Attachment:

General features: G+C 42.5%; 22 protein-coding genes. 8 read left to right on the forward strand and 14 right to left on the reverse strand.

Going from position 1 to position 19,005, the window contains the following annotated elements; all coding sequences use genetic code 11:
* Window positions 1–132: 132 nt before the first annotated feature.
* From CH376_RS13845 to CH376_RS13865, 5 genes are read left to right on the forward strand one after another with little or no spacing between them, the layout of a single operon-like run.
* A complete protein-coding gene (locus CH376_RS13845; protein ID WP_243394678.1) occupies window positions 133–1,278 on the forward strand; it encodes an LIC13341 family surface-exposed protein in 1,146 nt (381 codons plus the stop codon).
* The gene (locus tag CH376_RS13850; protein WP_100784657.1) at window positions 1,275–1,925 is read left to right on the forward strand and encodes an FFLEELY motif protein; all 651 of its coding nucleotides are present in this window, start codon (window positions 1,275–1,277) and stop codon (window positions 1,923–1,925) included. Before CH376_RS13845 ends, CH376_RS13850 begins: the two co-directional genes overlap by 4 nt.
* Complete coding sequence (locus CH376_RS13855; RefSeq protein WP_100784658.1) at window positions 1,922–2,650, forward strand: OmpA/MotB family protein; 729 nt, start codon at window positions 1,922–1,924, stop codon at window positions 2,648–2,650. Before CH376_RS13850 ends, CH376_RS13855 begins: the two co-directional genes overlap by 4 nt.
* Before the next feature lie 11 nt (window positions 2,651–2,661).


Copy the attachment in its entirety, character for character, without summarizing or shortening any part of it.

General features: G+C 42.5%; 22 protein-coding genes. 8 read left to right on the forward strand and 14 right to left on the reverse strand.

Going from position 1 to position 19,005, the window contains the following annotated elements; all coding sequences use genetic code 11:
* Window positions 1–132: 132 nt before the first annotated feature.
* From CH376_RS13845 to CH376_RS13865, 5 genes are read left to right on the forward strand one after another with little or no spacing between them, the layout of a single operon-like run.
* A complete protein-coding gene (locus CH376_RS13845; protein ID WP_243394678.1) occupies window positions 133–1,278 on the forward strand; it encodes an LIC13341 family surface-exposed protein in 1,146 nt (381 codons plus the stop codon).
* The gene (locus tag CH376_RS13850; protein WP_100784657.1) at window positions 1,275–1,925 is read left to right on the forward strand and encodes an FFLEELY motif protein; all 651 of its coding nucleotides are present in this window, start codon (window positions 1,275–1,277) and stop codon (window positions 1,923–1,925) included. Before CH376_RS13845 ends, CH376_RS13850 begins: the two co-directional genes overlap by 4 nt.
* Complete coding sequence (locus CH376_RS13855; RefSeq protein WP_100784658.1) at window positions 1,922–2,650, forward strand: OmpA/MotB family protein; 729 nt, start codon at window positions 1,922–1,924, stop codon at window positions 2,648–2,650. Before CH376_RS13850 ends, CH376_RS13855 begins: the two co-directional genes overlap by 4 nt.
* Before the next feature lie 11 nt (window positions 2,651–2,661).